All 360 volts residing in a box below and behind the cab flow to a motor attached to the transmission. This hybrid system is a bolt-on produced by Eaton Corp. for Peterbilt and a number of other truck manufacturers’ hybrids.
Don’t look for a 12-speed transmission on the floor: It’s a push-button automatic on the dash. Nearby is an LCD status-display screen similar to other hybrids. An image of the diesel motor and electric motor light up, depending on which unit is running. The electric motor runs at speeds of up to 15 mph, though thrifty driving supposedly can keep the electric motor running at speeds north of 25 mph.
“When you mash the gas, the diesel is going to run,” said Stan Eisenhooth, general manager of Utility-Peterbilt.
On the highway, the electric motor supplements the diesel drive to the tune of an additional 60 horsepower, bringing total oomph to 300 horsepower and 860 lb. feet of torque.
The weight of the hybrid system shaves about 1,000 pounds from the Peterbilt’s cargo-carrying capacity. But that’s a relatively small sacrifice for a truck with a gross vehicle weight of 33,000 pounds. Indy Expediting may have only 8,000 or 9,000 pounds of cargo on board at a given time.
The batteries are expected to last about seven years, said Joe Rutledge, Utility Peterbilt’s in-house hybrid expert. He said replacement costs should be eased by the availability of re-manufactured battery packs. Plus, he said, it’s likely batteries will be more capable and less expensive years down the road as the technology advances and more batteries are sold.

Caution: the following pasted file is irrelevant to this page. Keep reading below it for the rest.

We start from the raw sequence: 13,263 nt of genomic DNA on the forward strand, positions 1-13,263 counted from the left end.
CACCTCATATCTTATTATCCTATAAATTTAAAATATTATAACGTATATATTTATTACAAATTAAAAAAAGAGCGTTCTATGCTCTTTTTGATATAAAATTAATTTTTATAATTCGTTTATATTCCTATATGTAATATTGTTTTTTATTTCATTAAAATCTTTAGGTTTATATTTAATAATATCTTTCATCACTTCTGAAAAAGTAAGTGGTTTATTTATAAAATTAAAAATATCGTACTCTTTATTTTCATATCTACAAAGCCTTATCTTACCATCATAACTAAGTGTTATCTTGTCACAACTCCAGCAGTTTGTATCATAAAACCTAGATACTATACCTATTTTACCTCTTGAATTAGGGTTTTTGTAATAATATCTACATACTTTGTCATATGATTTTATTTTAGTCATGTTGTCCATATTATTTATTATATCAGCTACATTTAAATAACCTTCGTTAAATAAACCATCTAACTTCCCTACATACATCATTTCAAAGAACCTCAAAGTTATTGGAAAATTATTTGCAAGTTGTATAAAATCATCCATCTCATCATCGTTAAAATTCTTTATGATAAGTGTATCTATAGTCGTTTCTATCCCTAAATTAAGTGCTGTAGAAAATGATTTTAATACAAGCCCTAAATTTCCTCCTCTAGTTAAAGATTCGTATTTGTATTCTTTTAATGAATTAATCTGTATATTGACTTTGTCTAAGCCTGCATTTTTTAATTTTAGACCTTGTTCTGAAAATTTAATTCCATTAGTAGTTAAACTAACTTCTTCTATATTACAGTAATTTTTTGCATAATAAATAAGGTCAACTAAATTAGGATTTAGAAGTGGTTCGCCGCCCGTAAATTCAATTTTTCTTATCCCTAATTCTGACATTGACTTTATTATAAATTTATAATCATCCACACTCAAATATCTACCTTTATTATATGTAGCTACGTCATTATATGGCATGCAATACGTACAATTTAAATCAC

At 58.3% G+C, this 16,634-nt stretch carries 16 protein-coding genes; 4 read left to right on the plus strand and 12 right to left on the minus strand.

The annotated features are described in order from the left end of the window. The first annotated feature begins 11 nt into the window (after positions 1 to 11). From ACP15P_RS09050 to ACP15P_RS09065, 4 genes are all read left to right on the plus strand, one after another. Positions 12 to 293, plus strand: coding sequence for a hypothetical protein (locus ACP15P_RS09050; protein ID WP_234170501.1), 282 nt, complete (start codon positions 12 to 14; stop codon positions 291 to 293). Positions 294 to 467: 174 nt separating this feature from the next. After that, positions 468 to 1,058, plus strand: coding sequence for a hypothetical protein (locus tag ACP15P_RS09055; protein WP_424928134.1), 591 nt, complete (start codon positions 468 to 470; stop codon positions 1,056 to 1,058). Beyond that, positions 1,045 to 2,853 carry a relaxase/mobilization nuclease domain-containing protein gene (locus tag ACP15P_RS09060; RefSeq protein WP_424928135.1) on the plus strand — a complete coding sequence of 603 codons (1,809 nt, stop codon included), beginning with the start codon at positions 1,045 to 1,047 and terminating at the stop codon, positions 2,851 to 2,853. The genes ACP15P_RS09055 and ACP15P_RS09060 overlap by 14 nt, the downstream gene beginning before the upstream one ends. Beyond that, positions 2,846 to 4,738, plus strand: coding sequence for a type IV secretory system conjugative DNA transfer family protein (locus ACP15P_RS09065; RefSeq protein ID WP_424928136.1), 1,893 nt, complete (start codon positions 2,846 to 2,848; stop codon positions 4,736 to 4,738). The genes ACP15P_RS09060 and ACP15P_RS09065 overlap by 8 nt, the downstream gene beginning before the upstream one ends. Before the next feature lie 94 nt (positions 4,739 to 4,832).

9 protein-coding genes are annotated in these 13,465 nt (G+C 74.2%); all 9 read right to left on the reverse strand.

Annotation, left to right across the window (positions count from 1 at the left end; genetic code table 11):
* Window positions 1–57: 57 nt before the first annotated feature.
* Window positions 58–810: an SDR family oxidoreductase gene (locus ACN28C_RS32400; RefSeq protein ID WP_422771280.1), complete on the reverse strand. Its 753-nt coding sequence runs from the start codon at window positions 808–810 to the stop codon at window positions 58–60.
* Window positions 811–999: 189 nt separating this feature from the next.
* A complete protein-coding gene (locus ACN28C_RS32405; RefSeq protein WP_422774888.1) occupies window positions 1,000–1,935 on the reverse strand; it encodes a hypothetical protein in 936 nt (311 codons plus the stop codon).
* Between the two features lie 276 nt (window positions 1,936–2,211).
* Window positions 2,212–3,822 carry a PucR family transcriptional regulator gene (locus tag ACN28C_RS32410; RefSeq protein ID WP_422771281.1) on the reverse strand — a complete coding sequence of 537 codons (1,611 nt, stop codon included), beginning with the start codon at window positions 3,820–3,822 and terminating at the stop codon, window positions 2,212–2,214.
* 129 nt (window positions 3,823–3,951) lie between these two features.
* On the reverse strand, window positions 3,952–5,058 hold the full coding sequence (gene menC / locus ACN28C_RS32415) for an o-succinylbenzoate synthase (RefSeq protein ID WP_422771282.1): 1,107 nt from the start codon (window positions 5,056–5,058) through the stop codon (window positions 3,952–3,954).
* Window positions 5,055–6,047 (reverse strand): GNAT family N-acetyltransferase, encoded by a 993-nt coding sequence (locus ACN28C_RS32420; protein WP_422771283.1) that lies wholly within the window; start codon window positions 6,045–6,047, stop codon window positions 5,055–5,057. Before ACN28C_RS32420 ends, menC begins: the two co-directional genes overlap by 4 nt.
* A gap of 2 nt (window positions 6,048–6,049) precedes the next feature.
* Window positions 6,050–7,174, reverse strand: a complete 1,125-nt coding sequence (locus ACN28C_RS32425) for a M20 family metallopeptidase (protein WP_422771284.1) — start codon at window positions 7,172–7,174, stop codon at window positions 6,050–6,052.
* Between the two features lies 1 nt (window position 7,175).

He’s eager to demonstrate the truck. It starts without the usual diesel drama. The electric motor, rather than a starter, turns over the diesel engine. When Rutledge punched the drive button, though, alarms went off.
It turns out that the truck had been sitting idle for a week or so, enough time for the batteries to lose some charge. A couple of tries later and the electric motor moved the truck onward, with the sound of the diesel engine idling in the background.
More hybrids to come
Eskar and his deputies are also trying to sell hybrid Peterbilts for other applications, such as for bucket trucks. Conventional trucks idle their diesel engines to power the bucket booms. With the hybrid, the engines only kick on occasionally, for four or five minutes, to recharge the batteries.
There’s also a Peterbilt hybrid garbage truck chassis, which is perhaps most ideal for low-speed, stop-and-go applications. As for long-haul Class A tractors, Denton, Texas-based Peterbilt has put some into service with Wal-Mart Stores Inc. with mixed success. Dealers say they’re looking forward to a revamped version next year.
Clearly, the pressure is on to reduce fuel costs and emissions. Indy Expediting’s Wheeler said as a matter of principal alone he’s a proponent of hybrids, having seen the pollution in other countries that don’t have stringent emissions standards.
Wheeler figures some of his current and future customers will be happier dealing with a “green” trucking firm using hybrids. Given the green mania that abounds, he may be right. And if he’s lucky, the heads of those client firms are already driving a Prius.